Friday, July 19, 2024

RGV Anticipates Another Good Season

John Norman
John Norman Ag Consultation
Weslaco, Texas

• B.S. degree in Entomology, Texas A&M University, 1973 • Worked for the Texas Agricultural Extension Service in West Texas on the cotton IPM program following graduation • Later transferred to the RGV where he worked as an IPM specialist in Cameron, Hidalgo and Willacy counties • Launched John Norman Ag Consultation in 2004 after retiring from Extension • Consults on cotton and grain sorghum • Served in the U.S. Air Force from 1966 to 1970 • Married to wife, Judith • Enjoys saltwater fishing in Texas at Port Mansfield and South Padre Island

My first work in pest management in cotton, other than the farm I was raised on in Cameron County, was with the USDA at Brownsville, helping to read results from insecticide trials. All that occurred in the early to mid-60s and then again in the early 70s following a stint in the U.S. Air Force. After graduating from Texas A&M, I was hired by the Texas Agricultural Extension Service to work in West Texas, helping to conduct the IPM program in cotton. I was later transferred to the Rio Grande Valley (RGV) to do the same work as an IPM specialist in Cameron, Hidalgo and Willacy counties. I retired from Extension in early 2004 and started my consulting practice, which continues to this day.

The 2014 cotton season was the best ever for RGV farmers in terms of cotton lint yields per acre with more than 1,028 pounds. The low price of cotton in 2014 was overcome somewhat by these great yields. We also had few insect or weed concerns in 2014. Cotton rotation with grain sorghum is the general rule of crop production in the RGV most years. Wet weather, which started in late August of 2014 and just slowed down in late May of this year, severely restricted planted acres because time ran out for insured cotton on April 15. Instead of the anticipated 100,000-plus acres for 2015, growers were only able to get in slightly fewer than 60,000 acres. Grain sorghum was planted on about 450,000 acres this season, making up for most of the non-planted cotton acreage.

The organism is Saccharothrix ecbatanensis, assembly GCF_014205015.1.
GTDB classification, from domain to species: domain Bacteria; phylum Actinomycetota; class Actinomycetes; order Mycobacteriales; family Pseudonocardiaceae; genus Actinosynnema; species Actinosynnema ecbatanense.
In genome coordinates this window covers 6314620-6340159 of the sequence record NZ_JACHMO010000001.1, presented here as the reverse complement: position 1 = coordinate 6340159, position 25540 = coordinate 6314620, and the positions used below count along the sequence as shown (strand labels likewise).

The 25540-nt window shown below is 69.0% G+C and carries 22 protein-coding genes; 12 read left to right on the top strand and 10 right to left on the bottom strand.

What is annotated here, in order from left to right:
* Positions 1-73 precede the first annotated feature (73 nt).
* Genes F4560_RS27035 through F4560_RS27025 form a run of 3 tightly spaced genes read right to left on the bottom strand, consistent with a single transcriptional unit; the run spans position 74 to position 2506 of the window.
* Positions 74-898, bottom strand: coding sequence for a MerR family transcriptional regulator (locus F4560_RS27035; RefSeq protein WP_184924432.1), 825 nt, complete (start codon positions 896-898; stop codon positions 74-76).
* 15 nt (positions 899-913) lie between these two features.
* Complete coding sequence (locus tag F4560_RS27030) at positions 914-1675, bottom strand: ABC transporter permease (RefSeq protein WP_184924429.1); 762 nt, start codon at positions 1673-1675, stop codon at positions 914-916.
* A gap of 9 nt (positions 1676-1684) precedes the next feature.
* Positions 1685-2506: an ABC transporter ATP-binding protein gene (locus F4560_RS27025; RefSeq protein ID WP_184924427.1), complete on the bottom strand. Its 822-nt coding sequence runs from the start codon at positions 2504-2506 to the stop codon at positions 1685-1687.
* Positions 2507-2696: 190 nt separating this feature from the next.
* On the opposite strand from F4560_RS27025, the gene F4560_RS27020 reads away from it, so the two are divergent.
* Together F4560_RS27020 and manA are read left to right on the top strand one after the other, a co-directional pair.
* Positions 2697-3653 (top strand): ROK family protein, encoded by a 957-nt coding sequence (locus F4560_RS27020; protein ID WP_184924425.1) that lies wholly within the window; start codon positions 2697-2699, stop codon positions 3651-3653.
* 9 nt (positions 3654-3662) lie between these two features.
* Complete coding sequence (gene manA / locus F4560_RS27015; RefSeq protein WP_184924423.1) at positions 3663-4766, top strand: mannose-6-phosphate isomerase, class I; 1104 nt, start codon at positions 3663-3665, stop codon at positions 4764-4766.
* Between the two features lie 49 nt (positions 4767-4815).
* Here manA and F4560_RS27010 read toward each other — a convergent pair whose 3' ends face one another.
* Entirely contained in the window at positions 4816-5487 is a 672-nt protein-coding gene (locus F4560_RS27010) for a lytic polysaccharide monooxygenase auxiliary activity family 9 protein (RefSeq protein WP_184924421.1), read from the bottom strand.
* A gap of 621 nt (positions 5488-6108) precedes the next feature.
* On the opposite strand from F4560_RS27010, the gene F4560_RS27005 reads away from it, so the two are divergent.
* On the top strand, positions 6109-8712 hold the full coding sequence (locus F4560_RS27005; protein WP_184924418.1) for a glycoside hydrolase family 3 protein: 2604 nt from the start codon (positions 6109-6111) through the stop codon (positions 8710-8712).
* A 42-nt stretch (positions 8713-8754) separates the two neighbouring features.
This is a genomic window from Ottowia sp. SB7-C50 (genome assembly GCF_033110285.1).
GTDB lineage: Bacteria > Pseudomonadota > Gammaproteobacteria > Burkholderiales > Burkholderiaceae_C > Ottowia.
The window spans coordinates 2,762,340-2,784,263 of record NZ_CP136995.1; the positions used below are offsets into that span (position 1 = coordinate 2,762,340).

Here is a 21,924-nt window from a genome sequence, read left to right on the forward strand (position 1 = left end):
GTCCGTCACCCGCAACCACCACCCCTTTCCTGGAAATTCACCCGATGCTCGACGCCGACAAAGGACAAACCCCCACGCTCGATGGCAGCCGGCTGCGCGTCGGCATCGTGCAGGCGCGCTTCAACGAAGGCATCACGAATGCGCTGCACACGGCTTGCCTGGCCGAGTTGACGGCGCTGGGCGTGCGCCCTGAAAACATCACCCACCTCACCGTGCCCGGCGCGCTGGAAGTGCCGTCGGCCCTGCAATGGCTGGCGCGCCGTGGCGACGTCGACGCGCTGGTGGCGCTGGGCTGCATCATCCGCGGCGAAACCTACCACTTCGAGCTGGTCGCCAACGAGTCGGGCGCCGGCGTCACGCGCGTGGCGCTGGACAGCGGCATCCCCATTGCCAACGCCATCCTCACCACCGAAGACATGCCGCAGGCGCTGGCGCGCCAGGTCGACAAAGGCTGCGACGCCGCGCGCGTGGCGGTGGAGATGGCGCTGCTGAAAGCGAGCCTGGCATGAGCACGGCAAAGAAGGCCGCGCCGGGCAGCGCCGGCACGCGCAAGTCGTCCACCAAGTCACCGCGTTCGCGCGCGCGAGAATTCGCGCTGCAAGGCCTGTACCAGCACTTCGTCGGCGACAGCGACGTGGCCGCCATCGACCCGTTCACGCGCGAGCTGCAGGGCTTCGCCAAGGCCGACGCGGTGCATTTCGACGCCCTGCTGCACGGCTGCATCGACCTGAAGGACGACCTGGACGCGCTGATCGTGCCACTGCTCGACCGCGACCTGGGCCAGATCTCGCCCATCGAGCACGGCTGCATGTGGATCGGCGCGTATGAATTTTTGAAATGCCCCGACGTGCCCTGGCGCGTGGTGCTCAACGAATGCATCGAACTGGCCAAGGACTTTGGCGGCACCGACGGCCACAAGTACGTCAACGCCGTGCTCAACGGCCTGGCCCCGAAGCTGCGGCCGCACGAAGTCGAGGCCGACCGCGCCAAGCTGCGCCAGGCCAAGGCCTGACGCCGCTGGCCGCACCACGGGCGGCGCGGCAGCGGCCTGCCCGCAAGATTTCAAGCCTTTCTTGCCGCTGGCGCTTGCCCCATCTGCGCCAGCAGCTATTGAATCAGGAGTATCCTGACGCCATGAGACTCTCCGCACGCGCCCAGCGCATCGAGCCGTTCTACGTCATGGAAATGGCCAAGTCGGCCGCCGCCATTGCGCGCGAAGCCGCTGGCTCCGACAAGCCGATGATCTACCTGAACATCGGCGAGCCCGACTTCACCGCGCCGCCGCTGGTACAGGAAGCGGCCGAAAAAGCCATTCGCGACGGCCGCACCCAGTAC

Sponsored by Dow AgroSciencesWeeds were and continued to be a problem even into early June due to wet fields, which would not support ground spray equipment. Aerial applications of herbicides were severely limited in cotton due to all of the grain sorghum acres planted in proximity to cotton. Our No. 1 weed issue in the RGV is false ragweed. As fields began to dry, farmers were finally able to make herbicide treatments to their cotton. Most fields’ weed control was in much better shape by early June. Reports of glyphosate-resistant pigweed were coming in by mid-May of this year. However, pigweed control still was rated to be very good overall.

Cotton has been fruiting well with most fields having blooms and small bolls. Insect and mite problems have been minimal so far with only small issues with aphids and slightly more with cotton fleahoppers. Typically, fleahoppers and aphids come onto the scene about the same time, and Transform has performed very well on both pests. If more than two sprays for aphids and fleahoppers are required, we will look for an alternative to keep from using the same product too frequently. Plant bugs, labeled Verde bugs, may yet be of concern principally in the coastal counties but have only appeared in slim numbers in fields at the time of this writing.

Given the good to almost excessive moisture in our cotton crop this year, it looks like we could have another excellent production season. Cotton square set was exceeding 95 percent in most fields by early June. If we can hold even 50 percent of the fruit on the plants that is there now through boll opening, Rio Grande Valley farmers should see a good yield again in 2015.Screen Shot 2015-06-29 at 12.41.32 PM

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